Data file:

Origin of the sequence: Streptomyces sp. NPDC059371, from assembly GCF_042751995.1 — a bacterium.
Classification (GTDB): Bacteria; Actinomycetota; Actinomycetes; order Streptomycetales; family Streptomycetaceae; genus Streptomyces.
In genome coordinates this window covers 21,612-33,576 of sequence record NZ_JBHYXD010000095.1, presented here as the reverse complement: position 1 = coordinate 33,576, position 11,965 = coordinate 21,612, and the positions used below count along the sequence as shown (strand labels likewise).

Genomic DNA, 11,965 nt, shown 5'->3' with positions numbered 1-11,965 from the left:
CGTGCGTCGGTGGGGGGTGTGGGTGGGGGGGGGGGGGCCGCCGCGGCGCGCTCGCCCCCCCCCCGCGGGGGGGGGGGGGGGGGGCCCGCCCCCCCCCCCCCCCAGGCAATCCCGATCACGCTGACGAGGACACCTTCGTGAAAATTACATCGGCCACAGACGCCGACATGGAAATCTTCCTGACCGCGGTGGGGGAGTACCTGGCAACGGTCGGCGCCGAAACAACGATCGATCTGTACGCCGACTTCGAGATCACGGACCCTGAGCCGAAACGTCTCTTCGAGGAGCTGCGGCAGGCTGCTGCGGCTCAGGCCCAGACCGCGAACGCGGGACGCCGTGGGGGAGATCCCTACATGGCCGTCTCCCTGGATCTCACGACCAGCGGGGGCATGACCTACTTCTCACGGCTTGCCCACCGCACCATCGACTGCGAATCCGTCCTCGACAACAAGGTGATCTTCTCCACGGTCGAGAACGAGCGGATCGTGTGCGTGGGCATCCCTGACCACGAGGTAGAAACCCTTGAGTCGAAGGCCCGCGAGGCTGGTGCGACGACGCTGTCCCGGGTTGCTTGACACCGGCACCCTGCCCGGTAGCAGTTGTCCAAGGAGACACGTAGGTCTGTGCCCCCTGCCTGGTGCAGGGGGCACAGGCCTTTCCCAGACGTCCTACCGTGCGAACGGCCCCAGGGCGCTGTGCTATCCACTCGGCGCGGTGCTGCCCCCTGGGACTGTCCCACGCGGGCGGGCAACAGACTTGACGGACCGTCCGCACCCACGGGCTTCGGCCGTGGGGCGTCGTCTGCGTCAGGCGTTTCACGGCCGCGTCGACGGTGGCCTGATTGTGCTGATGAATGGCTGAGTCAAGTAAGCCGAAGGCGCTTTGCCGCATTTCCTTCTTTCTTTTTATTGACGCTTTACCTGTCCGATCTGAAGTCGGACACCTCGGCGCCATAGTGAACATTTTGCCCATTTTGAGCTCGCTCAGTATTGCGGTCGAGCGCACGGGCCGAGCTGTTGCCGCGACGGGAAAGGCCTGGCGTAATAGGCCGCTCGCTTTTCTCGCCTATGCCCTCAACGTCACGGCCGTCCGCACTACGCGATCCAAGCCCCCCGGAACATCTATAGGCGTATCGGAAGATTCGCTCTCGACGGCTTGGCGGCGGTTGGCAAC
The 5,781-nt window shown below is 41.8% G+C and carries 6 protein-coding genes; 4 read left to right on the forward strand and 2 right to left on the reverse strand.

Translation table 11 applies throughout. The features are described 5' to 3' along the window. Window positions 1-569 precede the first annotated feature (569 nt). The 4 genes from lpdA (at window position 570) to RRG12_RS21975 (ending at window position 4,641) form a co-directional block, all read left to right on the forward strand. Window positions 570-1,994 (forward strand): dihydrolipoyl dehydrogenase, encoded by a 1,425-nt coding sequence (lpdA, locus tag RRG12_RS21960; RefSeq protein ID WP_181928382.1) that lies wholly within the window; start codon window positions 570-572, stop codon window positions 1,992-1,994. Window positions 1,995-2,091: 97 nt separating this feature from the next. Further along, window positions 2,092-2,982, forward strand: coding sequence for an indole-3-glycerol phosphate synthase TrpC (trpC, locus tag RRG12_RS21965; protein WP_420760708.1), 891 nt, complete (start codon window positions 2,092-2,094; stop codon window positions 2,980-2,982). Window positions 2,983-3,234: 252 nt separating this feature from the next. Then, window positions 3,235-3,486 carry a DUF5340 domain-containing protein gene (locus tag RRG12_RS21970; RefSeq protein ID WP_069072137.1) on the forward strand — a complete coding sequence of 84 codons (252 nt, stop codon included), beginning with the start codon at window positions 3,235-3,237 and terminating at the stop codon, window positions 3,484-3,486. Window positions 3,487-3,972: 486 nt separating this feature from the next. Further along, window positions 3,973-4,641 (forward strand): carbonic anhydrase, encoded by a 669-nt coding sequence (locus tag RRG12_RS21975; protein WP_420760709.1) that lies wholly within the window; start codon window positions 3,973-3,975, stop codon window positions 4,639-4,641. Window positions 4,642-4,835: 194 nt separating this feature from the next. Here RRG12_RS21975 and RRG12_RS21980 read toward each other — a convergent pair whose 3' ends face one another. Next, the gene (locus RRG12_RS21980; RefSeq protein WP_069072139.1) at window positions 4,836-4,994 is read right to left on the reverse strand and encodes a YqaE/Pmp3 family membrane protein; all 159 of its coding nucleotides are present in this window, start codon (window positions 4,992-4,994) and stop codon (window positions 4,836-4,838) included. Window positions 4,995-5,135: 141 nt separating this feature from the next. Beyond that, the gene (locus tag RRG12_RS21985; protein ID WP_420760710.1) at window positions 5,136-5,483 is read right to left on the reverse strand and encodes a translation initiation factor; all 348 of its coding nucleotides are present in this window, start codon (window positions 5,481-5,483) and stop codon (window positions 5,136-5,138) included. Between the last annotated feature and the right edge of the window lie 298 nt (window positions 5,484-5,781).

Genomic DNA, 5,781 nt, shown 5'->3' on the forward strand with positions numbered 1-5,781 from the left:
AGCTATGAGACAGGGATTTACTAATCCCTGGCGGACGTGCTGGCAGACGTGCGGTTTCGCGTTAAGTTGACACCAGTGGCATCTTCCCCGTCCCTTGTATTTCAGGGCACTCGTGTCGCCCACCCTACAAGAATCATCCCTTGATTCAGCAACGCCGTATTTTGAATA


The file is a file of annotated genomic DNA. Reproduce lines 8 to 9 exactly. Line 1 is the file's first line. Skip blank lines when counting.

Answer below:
Genomic DNA, 5,781 nt, shown 5'->3' on the forward strand with positions numbered 1-5,781 from the left:
AGCTATGAGACAGGGATTTACTAATCCCTGGCGGACGTGCTGGCAGACGTGCGGTTTCGCGTTAAGTTGACACCAGTGGCATCTTCCCCGTCCCTTGTATTTCAGGGCACTCGTGTCGCCCACCCTACAAGAATCATCCCTTGATTCAGCAACGCCGTATTTTGAATA